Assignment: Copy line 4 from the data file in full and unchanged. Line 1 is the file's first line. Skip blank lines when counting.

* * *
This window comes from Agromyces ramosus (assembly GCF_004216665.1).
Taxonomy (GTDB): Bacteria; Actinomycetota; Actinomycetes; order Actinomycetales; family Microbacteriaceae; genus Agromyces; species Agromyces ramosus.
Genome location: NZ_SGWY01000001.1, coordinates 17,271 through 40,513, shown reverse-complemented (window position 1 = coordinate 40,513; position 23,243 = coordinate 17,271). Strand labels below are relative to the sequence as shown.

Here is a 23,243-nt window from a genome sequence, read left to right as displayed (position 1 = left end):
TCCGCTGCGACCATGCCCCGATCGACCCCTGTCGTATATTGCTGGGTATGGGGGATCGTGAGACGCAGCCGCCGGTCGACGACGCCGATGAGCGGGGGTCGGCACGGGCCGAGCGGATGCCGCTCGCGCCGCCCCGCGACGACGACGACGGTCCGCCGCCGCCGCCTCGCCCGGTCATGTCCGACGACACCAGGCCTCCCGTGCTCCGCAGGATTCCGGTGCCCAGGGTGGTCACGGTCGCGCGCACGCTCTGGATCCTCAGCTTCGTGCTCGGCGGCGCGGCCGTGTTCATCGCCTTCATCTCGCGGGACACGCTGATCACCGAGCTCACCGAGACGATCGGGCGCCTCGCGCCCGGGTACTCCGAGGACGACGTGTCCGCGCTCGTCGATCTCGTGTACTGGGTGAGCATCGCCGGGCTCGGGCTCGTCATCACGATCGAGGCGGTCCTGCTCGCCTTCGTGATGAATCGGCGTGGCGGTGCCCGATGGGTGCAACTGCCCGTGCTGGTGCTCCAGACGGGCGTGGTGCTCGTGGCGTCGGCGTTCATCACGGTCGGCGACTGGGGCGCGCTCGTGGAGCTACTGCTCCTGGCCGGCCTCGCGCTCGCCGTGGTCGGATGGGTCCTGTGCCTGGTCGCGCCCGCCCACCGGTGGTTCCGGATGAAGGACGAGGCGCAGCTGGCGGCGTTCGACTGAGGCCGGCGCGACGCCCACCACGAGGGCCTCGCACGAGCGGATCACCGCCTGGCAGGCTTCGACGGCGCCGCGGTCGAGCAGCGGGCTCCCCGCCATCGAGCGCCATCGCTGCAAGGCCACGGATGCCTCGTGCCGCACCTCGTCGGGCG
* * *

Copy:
Here is a 23,243-nt window from a genome sequence, read left to right as displayed (position 1 = left end):